Business

Companies slow to disclose financial costs of climate change, Moody's says

Reuters

U.S. and European companies in polluting industries rarely disclose the financial risks they face related to climate change even though a global task force called on them to do so two years ago, according to Moody’s Investors Service.

The analysis of the public filings of 28 building materials, oil and gas, and utility companies comes after the Financial Stability Board’s Task Force on Climate-Related Financial Disclosures in 2017 recommended voluntary disclosure by companies of the financial impact of climate change.

The FSB coordinates financial rules for Group of 20 countries.

Though 80 percent of the companies in the Moody’s sample said climate change was affecting strategic decisions, just two of the 28 linked their climate projections with an effect on cash flows and balance sheets.

The Moody’s report, released Monday, says those companies were a European utility and U.S. oil and gas company, without giving names. Companies the credit ratings service used in its analysis have a combined $877 billion of debt. They included Exxon Mobil, Royal Dutch Shell, Duke Energy and Eletricite de France, among others.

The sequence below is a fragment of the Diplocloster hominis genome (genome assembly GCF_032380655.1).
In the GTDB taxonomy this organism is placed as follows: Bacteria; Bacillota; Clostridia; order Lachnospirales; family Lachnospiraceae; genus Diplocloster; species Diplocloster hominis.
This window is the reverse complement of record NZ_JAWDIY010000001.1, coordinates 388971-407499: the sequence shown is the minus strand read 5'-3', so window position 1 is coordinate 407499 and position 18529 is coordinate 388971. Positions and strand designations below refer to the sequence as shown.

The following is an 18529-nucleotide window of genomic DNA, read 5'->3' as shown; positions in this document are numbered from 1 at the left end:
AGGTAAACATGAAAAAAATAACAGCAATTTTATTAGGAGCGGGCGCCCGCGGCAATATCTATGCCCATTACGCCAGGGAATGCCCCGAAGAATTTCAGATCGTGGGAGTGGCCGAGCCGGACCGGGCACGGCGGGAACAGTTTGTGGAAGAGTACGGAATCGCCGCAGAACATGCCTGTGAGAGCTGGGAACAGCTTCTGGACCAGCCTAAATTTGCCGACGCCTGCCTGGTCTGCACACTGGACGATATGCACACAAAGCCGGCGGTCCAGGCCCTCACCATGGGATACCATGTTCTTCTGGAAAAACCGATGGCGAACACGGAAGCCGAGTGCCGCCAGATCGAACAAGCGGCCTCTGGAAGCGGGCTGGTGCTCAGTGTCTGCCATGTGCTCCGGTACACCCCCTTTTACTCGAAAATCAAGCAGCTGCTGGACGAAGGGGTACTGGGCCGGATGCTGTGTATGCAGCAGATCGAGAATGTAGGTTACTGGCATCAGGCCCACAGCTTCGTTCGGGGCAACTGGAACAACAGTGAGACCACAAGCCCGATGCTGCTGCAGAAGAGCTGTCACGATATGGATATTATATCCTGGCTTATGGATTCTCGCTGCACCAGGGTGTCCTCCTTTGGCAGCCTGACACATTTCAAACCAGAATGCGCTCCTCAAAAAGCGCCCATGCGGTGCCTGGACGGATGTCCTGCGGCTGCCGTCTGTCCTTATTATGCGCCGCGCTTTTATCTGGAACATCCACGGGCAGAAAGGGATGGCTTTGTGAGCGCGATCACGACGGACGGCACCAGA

“Although companies have made some progress in the level of disclosure they provide, standardized and consistent quantification of the financial impact from climate risks is still in a nascent stage,” Vincent Allilaire, one of the authors of the report, said in a statement.

While climate-related disclosures overall are up, the quality and depth of reporting varies widely, Moody’s said.

Many investors have called on companies to provide better information on how climate change could impact their businesses amid concerns that assets are being mispriced because the risk is not being factored in.

Nevertheless, Moody’s characterized the widespread adoption of climate-related financial disclosures as “slow and gradual.”